When thinking about deep brain stimulation (DBS) for Parkinson’s, many people wonder, “How long does it work?” A new study says at least 10 years.
This isn’t the first study to show DBS benefits for this long. But it is the first to follow people over time, as their course unfolds, and to compare DBS in different brain areas. (Previous studies have gathered data by looking back in time, through medical chart review, or have followed people who all have DBS in the same brain area.)
In DBS for Parkinson’s, doctors place wires in one of two brain areas (or targets) involved in the disease. These are the subthalamic nucleus (STN) or globus pallidus interna (GPi). Your symptoms and goals for surgery (such as less tremor or less dystonia, for example) direct which target is best. (Learn more about DBS.)
The study, led by Jill Ostrem, MD, of the University of California, San Francisco, followed 155 people with Parkinson’s who had DBS in either the STN or GPi. Over 10 years, all participants had significantly improved motor symptoms (tremor, slowness, stiffness) and decreased medication needs. And according to patient questionnaires, non-motor symptoms and complications, such as dyskinesia (involuntary movement), also improved long-term. But overall quality of life did not. This may be because Parkinson’s continues to progress, bringing potential non-motor or motor symptoms, such as balance problems, that don’t typically respond well to DBS.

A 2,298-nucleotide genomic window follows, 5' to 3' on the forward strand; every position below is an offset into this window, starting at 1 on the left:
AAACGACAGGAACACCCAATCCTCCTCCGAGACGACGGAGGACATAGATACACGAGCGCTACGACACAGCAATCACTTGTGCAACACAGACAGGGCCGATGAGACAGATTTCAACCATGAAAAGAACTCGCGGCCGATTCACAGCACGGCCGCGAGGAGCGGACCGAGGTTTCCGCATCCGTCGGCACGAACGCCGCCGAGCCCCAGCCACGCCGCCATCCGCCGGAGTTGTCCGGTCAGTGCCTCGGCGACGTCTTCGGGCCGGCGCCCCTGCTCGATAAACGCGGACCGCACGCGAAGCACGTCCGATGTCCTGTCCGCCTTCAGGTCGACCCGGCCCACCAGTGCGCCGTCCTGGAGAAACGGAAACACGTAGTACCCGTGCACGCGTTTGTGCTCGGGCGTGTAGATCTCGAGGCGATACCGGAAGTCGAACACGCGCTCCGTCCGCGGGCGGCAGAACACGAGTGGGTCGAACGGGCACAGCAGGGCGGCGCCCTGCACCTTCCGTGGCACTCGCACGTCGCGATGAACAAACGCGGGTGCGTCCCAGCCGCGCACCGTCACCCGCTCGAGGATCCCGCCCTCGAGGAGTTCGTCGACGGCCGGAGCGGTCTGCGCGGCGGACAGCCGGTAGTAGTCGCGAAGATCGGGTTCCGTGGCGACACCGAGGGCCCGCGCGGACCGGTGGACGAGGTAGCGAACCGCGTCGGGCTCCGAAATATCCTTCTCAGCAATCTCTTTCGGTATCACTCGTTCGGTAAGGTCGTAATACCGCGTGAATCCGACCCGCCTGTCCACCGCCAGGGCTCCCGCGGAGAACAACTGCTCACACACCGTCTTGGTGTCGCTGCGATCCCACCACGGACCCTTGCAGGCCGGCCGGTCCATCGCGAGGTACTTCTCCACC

These results provide additional evidence that DBS continues to work in the long run. But they do not mean that DBS stops working at 10 years. Few research studies have looked at outcomes beyond this time.
DBS for Parkinson’s is an extremely active area of research. Scientists are working toward new brain targets, better ways to address more symptoms, next-generation devices and more. They’re also looking at more ways to reach study participants, such as through telephone or online visits, which may allow for longer follow-up to learn more about DBS outcomes after 10 years.